Like guild systems that enforced quality and price levels to assure a basic income for all, malls operate on the theory that the whole venture depends on the little shops.

So discount stores that set the wrong price point might be banned, or a potential new tenant denied a lease because it would directly compete with another longstanding retailer.

This balance of interests created an atmosphere that people seemed to like: by the late 1970s malls had exploded across the country, gobbling up nearly half of all retail revenue nationwide across 18,000 locations. They were thought of as relatively secure places to visit or allow adolescents to explore, they protected people from the elements and the dangers of car traffic, and they were clean and well-maintained compared to many of the cities of the day.

Carlson notes that one Harvard psychologist declared that visiting malls was now a communal ritual where otherwise isolated people could share common experiences, and a study by researchers at the University of Kansas “confirmed that shopping at malls had primarily a social, rather than commercial, purpose.”

But a little over 20 years since he launched the first mall, Victor Gruen had turned against his creation.

He memorably quipped, “I refuse to pay alimony for those bastard developments,” which he said represented environmental degradation, the death of the city center, and substituted “an artificial and therefore sterile order for naturally developed blends of urban forms.”

Perhaps the mall will continue on its current trajectory, closing up shop in many locations while becoming a labyrinthine showcase for luxury goods aimed at the upper echelons of our society in select locations.

And if in the coming decades shopping malls do go the way of Blockbuster and disappear, I’ll give it two cheers. Two, not three, because while I won’t personally miss them, I am inclined to agree with Victor Gruen that something like them was needed.

As long as there are human beings living in suburban environments, the fundamental needs that drove Victor Gruen to design malls will remain. And some form grasping at a more communal life—whether medieval cathedral squares, Greek marketplaces, or mid-century shopping malls—will be attempting to serve them.

Matthew Gerken joined American Philanthropic after serving as a program officer at the Intercollegiate Studies Institute, where he organized the Institute’s first-ever collegiate debating symposium. He studied intellectual history as an undergraduate at Yale, and has experience in education, event planning, and foundation research. An Illinois native, he currently resides in Wilmington, Del., with his wife.

This piece originally appeared in two parts at Philanthropy Daily. 

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The New Urbanist Credo: ‘Make No Big Plans’

Thoughts on Building Strong Towns, Volume III, CreateSpace, 228 pages.

Whether you’re coming from a Hayekian skepticism about big schemes or a Wendell Berry-like belief in protecting traditional communities, the conversation around how to make cities successful has changed quite a bit since the 1960s—when Jane Jacobs waged a one-woman crusade to keep Greenwich Village weird and intact.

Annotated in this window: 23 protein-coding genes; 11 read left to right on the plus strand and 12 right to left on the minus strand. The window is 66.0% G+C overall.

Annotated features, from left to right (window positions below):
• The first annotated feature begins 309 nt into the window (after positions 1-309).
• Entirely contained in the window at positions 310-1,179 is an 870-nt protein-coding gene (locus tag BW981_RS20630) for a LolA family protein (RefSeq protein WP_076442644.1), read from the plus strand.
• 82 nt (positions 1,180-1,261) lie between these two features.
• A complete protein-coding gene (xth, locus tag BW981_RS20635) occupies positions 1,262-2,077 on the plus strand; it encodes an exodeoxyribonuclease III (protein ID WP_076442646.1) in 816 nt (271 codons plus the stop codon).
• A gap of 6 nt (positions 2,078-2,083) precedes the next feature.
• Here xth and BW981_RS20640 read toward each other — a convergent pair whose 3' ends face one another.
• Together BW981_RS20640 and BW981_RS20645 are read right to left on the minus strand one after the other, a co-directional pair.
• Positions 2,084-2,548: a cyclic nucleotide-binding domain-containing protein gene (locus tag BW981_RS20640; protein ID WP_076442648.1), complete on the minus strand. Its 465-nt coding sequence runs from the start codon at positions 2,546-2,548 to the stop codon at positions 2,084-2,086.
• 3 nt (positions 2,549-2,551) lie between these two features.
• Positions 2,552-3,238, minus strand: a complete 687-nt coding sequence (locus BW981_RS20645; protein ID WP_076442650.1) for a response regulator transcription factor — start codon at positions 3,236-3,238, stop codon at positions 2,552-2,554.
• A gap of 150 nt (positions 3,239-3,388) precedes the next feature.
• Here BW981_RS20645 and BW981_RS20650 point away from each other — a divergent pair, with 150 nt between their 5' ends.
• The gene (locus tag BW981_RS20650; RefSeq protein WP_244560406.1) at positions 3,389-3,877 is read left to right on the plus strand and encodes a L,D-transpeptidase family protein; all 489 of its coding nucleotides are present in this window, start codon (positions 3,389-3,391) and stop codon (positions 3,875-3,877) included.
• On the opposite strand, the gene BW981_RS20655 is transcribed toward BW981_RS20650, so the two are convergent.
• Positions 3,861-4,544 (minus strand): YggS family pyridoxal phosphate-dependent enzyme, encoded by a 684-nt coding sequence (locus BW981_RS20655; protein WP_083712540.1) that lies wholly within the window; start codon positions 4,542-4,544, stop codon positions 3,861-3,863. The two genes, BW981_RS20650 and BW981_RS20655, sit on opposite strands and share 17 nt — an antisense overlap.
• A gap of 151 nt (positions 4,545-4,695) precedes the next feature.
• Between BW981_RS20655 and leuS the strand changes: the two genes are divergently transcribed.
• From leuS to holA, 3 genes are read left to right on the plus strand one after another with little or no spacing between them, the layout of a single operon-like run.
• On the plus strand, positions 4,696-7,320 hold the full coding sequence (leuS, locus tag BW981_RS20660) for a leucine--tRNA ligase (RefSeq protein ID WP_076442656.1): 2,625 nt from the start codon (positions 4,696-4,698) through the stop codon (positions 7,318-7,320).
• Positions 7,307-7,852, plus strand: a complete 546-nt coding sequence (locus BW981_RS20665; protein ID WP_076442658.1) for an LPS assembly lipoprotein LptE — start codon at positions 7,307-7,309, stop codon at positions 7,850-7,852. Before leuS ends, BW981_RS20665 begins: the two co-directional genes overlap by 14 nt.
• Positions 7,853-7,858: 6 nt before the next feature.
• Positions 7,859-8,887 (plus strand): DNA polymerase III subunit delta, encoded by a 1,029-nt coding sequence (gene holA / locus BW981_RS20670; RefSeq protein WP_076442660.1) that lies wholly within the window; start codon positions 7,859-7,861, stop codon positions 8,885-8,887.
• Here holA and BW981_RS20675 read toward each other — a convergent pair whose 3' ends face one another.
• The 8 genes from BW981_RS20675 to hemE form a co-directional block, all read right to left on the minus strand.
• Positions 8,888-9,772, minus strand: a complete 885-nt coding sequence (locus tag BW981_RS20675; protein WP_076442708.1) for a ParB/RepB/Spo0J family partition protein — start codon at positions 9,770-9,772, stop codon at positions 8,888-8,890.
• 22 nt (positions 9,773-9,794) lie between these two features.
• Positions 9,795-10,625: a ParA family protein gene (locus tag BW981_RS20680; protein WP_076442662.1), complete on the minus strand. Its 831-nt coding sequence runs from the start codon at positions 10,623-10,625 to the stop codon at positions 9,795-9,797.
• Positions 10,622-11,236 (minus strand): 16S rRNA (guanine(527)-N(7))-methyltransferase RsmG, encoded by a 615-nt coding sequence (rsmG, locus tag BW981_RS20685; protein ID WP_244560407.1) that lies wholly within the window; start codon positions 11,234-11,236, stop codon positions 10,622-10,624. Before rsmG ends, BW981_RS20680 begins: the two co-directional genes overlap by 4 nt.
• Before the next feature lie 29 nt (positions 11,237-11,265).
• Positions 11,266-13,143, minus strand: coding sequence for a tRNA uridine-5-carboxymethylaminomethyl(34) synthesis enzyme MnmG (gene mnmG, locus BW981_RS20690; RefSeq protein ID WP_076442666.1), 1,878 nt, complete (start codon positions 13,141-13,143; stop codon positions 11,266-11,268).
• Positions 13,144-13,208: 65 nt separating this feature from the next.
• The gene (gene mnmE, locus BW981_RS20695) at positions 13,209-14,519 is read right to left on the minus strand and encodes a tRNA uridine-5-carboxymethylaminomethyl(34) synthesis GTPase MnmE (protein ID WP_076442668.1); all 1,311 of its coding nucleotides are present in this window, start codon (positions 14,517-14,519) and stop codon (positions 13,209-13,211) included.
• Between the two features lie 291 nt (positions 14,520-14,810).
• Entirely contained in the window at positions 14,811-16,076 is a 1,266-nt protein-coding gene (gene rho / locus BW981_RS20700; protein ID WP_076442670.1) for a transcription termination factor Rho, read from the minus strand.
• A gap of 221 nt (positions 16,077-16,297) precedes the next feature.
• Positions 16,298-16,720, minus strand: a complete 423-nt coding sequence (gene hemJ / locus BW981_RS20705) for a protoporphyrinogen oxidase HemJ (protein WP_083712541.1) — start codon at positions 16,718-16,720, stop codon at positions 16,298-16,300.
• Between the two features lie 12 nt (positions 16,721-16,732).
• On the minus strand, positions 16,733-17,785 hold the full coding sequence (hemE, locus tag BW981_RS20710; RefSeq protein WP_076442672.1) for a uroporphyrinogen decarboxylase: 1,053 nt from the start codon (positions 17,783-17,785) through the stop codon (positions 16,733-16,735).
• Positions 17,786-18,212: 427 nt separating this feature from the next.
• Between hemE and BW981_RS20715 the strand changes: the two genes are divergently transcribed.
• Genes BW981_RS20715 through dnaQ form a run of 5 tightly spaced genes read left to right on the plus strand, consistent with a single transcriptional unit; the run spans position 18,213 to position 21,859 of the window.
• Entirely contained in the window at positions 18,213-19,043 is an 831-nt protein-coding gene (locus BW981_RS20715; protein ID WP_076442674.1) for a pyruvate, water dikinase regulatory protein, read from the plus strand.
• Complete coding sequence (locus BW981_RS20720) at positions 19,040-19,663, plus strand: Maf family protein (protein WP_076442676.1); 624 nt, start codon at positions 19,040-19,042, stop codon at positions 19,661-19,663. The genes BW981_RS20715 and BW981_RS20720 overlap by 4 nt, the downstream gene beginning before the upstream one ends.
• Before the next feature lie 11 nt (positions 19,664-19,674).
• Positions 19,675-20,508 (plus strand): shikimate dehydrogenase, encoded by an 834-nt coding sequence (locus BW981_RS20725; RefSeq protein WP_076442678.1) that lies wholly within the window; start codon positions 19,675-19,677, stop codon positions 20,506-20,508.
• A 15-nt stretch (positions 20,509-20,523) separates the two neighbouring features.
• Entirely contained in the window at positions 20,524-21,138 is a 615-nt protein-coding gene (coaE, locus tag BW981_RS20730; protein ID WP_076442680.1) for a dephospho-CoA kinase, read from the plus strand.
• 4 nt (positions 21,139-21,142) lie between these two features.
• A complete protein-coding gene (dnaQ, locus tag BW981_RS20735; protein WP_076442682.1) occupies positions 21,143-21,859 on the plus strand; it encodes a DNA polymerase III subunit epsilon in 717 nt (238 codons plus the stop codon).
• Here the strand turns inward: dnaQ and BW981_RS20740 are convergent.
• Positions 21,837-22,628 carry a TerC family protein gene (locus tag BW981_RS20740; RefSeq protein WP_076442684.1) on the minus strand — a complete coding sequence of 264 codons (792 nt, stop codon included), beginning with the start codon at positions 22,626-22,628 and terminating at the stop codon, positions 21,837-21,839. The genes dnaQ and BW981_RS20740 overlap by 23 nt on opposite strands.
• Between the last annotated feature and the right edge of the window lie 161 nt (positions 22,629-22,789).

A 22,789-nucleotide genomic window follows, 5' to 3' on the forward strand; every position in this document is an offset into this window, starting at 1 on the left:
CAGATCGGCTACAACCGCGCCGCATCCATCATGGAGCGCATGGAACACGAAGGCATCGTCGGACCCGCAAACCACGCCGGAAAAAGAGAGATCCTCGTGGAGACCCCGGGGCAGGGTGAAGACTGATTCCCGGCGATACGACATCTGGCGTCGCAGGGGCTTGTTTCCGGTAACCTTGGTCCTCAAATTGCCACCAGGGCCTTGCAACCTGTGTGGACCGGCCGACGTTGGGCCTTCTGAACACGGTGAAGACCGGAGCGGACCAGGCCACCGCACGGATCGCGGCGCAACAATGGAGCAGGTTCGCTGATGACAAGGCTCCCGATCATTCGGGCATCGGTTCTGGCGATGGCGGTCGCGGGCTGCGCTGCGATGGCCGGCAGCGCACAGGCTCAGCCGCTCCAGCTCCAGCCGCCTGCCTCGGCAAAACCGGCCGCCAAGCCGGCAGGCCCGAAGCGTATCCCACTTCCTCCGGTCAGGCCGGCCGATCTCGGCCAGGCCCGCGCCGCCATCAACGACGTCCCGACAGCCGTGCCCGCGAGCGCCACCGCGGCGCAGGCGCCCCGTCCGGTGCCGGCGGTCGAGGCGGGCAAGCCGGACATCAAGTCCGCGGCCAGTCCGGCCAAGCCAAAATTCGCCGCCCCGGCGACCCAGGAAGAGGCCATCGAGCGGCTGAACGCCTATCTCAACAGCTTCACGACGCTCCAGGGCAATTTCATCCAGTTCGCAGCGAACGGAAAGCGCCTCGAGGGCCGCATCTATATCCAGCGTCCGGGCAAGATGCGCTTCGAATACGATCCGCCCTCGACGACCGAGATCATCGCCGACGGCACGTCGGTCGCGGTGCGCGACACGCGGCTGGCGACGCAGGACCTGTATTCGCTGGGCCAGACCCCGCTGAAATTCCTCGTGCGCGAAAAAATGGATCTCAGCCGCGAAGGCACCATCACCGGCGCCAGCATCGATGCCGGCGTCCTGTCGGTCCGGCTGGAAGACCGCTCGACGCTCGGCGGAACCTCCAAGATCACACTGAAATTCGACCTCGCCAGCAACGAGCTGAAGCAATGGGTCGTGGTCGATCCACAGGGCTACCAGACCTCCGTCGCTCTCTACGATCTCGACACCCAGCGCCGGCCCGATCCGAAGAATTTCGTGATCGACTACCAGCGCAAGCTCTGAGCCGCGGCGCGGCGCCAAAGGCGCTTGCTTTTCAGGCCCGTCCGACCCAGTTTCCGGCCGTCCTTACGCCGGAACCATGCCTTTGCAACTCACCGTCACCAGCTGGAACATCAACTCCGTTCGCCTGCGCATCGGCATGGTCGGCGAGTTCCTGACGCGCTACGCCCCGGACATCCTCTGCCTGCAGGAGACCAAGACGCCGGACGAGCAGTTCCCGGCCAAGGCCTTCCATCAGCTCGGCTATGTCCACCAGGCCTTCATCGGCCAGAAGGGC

Part of Jacobs’ argument was that the current theory and practice of urban planning, as typified in the massive projects of her nemesis, the mega-builder Robert Moses, suffers from a kind of false expertise. It’s a kind of approach that cooperates nicely today with the neoliberal agenda and our collective fantasies around “the smart city” and other such dangerous chimeras.

These days, my favorite Quixote taking up Jane’s lance against these bad ideas is recovering civil engineer and polymath Charles (Chuck) Marohn, the founder of the 2,000-member international movement known as Strong TownsIf you don’t already follow the organization, they just published a new book called Thoughts on Building Strong Towns, Volume III. Here’s why you should buy a copy, read it quickly and then wrap it as a Christmas gift for that urbanophile friend.

About a decade ago, Marohn put down his copies of James Howard Kunstler and Andres Duany, resigned his day job building pointless city sewer extensions and began blogging about what he dubbed the “Growth Ponzi Scheme.” The biggest problem with our cities and towns, he concluded, was simply their long-term fiscal unsustainability. Now that the maintenance bills on our half-century of suburban expansion are coming due, we’re headed for peak debt and a crash unless something changes.

Despite this dark message, Marohn, a genial Minnesotan with an easy public style, probably struck most of his early audiences as a civic-minded Republican with an independent streak. Luckily, he’s turned out to be much more interesting than that.

So what does Strong Towns do? Aside from running a high-traffic blog bursting with ideas, perhaps their major program over the last few years has been the “curbside chat”—which amounts to Marohn flying into town to tell you and your city officials exactly why your place is broke and why the business model you’re using (Kunstler likes to summarize it as “driving forever to Walmart”) is dumb and even deadly.

In front of hundreds of audiences in places as different as Fate, Texas and Yale University, Marohn has popularized sane urbanism by arguing for a return to human-scale, walkable, dense neighborhoods. While nimbly avoiding the usual bipolar political wrangles, Marohn espouses an economic philosophy which can sound vaguely libertarian, while obviously in the service of a kind of communitarian/Catholic vision.

And it’s working. As membership in Strong Towns continued to grow since its founding in 2008, Marohn noticed he was building a very diverse coalition—big city and small town, Republicans, Democrats, and independents. It is a movement of common-sensical citizens who simply care about their town’s well-being and are not completely hag-ridden by ideological fixations.